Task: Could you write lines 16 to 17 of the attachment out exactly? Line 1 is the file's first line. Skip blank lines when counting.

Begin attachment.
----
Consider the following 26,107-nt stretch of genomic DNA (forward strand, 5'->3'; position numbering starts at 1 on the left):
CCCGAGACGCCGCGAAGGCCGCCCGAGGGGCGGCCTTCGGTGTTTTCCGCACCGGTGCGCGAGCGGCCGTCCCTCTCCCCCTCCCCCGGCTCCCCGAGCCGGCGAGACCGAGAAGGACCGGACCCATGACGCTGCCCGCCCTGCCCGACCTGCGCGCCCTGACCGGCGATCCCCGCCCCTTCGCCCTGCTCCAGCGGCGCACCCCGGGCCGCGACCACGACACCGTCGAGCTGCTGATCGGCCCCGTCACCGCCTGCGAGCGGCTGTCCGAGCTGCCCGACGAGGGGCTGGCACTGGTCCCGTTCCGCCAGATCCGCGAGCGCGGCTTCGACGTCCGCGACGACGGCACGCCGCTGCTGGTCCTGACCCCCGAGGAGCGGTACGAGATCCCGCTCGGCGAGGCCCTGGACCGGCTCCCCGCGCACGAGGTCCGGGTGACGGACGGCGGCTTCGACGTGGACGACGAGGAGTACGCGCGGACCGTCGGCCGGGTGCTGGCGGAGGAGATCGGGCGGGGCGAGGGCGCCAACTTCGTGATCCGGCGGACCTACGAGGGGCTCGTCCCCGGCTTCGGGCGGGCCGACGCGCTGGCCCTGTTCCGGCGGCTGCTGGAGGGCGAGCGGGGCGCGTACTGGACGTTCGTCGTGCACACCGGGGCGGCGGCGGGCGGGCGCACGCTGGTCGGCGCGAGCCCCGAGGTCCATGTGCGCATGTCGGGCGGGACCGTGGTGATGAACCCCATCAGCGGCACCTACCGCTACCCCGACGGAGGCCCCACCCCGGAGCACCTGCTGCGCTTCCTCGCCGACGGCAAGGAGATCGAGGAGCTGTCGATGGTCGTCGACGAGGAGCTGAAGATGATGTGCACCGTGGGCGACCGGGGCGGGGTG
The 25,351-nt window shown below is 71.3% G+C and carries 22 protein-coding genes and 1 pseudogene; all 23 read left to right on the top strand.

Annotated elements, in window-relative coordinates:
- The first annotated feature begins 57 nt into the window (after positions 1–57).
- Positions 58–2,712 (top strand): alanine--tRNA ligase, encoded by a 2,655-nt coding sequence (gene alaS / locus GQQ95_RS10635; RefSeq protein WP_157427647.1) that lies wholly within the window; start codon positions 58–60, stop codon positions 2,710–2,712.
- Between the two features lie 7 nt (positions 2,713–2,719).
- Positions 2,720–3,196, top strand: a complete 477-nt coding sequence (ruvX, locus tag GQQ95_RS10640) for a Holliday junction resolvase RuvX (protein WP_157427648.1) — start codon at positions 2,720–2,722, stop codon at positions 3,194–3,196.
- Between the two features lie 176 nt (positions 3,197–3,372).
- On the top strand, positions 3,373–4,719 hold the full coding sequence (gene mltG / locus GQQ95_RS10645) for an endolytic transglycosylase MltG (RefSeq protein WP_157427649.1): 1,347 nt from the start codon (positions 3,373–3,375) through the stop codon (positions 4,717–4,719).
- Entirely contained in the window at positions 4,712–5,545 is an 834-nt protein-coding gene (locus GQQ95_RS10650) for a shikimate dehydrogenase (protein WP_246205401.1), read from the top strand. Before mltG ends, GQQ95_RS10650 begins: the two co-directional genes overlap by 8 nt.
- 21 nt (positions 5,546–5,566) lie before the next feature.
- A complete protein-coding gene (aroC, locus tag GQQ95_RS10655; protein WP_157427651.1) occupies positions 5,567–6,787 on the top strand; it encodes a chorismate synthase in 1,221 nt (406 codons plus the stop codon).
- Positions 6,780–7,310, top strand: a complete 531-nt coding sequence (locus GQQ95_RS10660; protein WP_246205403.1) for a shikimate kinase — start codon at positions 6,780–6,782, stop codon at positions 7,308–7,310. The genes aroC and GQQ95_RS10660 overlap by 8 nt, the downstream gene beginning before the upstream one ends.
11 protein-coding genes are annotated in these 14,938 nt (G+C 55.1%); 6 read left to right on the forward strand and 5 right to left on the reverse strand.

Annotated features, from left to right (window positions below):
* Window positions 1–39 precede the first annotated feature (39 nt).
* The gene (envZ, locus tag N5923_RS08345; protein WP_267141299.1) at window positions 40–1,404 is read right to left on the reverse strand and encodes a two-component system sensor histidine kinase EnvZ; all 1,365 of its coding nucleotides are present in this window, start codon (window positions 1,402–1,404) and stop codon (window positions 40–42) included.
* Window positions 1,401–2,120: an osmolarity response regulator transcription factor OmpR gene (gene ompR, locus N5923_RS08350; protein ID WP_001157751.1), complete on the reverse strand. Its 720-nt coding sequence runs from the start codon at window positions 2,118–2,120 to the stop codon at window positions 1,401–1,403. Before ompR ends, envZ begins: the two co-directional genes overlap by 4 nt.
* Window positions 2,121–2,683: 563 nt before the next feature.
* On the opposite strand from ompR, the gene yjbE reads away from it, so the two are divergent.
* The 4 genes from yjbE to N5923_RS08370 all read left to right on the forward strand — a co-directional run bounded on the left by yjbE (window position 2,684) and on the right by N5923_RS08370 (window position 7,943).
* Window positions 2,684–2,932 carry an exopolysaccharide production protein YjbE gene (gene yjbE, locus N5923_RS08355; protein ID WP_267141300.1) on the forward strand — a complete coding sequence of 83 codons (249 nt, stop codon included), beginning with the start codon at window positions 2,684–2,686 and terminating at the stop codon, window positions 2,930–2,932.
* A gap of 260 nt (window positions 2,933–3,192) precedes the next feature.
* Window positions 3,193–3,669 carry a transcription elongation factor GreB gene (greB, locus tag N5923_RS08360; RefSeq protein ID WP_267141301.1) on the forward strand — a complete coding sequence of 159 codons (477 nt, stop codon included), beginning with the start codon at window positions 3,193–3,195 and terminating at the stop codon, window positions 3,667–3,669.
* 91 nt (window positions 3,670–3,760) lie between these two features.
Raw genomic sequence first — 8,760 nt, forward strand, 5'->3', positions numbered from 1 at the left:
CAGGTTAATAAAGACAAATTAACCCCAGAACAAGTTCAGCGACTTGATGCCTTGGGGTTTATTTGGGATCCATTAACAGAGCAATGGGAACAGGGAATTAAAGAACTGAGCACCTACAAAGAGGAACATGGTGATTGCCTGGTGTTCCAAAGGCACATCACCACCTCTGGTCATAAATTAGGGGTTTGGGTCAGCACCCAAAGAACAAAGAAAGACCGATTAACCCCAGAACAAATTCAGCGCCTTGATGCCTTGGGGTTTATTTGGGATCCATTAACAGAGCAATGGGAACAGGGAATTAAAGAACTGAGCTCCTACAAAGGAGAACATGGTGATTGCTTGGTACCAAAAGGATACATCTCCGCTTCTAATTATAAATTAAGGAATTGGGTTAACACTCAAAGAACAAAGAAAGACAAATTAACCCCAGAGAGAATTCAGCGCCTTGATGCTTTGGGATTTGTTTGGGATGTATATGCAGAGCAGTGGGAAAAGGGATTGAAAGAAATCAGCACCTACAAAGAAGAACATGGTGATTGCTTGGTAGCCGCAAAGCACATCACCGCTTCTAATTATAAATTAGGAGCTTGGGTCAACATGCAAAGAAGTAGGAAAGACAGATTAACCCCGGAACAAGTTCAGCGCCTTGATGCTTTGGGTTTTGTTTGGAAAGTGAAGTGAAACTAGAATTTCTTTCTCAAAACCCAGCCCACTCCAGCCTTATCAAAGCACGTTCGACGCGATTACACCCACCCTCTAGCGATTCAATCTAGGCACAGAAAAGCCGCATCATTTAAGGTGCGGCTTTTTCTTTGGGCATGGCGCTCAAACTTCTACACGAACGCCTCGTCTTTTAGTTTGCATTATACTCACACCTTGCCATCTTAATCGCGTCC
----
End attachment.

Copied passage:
Annotated features, from left to right (window positions below):
* Window positions 1–39 precede the first annotated feature (39 nt).